Only 100 Filipinos in Hawaii have registered to vote

WITH the registration period ended on Tuesday, only about 100 Filipinos living in Hawaii have taken advantage of a law that allows them to vote in the Philippine national elections in May, officials said.

Officials estimate there are about 50,000 Philippine nationals among Hawaii's population of about 1.2 million people.

The Philippine consul general in Honolulu, Rolando Gregorio, said he didn't expect the number to increase. He said the main concern was a provision in the Overseas Absentee Voting Law requiring registrants to return to the Philippines within three years from registration.

Those who do not return to the Philippines will be taken off the registration list and will not be able to vote in the next elections.

Another law that grants Filipinos living abroad dual citizenship -- and the ability to vote in elections with no requirement to return to the Philippines -- went into effect on Sept. 17, but Gregorio said rules had not been written yet, so elections officials would abide by the current requirements.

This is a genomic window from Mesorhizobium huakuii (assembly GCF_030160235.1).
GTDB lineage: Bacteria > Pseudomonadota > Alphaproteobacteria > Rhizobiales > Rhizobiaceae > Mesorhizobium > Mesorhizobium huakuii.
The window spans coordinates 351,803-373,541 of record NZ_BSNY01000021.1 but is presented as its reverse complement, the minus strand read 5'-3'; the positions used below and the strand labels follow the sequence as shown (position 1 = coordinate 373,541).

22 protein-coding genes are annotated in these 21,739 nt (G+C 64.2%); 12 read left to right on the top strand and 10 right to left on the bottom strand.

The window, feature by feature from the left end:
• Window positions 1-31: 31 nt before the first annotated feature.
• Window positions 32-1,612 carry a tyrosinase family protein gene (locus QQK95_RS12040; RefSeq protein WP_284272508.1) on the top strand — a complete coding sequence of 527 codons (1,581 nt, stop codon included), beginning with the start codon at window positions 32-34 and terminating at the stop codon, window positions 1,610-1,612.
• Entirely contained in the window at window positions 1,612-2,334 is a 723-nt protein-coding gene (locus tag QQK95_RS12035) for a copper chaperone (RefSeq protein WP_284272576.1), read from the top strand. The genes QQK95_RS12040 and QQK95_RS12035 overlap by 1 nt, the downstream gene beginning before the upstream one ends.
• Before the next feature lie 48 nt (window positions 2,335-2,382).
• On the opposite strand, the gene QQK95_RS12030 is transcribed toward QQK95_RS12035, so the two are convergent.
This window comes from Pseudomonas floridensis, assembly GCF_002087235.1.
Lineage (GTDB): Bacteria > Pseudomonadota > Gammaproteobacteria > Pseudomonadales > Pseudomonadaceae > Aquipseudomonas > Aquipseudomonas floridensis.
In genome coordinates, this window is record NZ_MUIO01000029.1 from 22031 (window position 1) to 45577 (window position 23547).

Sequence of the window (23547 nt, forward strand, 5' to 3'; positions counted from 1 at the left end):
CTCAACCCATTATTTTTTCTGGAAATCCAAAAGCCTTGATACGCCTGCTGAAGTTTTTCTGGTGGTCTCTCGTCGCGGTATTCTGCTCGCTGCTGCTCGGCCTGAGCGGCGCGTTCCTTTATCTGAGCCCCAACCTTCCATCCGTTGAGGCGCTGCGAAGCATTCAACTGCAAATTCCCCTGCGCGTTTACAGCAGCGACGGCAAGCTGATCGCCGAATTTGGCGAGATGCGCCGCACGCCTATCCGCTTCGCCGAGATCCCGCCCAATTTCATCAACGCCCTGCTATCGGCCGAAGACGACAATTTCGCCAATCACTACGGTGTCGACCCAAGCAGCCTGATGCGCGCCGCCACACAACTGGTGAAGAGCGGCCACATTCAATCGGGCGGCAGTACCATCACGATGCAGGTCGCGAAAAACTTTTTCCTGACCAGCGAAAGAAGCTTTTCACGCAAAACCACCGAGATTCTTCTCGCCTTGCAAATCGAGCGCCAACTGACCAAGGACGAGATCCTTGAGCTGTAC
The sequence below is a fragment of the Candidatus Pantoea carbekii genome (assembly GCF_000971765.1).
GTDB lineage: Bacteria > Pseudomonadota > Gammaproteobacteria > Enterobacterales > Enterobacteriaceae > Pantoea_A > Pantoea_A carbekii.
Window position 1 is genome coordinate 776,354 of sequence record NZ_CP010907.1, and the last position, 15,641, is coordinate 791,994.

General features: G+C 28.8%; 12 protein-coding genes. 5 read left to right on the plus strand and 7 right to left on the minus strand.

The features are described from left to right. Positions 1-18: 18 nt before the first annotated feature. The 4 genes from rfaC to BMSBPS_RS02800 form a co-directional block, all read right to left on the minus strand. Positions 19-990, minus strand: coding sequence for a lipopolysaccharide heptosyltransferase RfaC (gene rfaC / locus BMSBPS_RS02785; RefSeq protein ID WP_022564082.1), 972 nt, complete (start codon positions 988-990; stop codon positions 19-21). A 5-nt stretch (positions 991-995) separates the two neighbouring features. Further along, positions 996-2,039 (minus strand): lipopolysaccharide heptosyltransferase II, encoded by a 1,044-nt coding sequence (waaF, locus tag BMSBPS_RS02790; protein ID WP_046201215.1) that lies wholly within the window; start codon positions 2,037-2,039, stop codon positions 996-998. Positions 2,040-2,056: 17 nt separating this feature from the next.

The registration period for overseas absentee voters began on Aug. 1.

Those who have registered-- Filipino immigrants living abroad who are 18 or older and have not given up their Philippine citizenship -- are allowed to vote for president, vice president, Senate and some House seats,.

In Canada, election officials illegally charged some Filipinos 40 to 50 dollars before they could register, presidential aspirant Raul Roco said.

Roco said Filipinos in Canada complained about the fee when he spoke to them last week.

"When you charge them 40 to 50 dollars just to register, that is putting a property qualification to voting," Roco told reporters at the airport in Manila. "That is wrong. That's prohibited by the Constitution."

He said Filipinos in Canada were told that the fee was for the "affidavit and notarial expenses."

Roco insisted that voters' registration should be free. He visited Filipino communities in Vancouver and Toronto in Canada and Chicago, Illinois, in the US.


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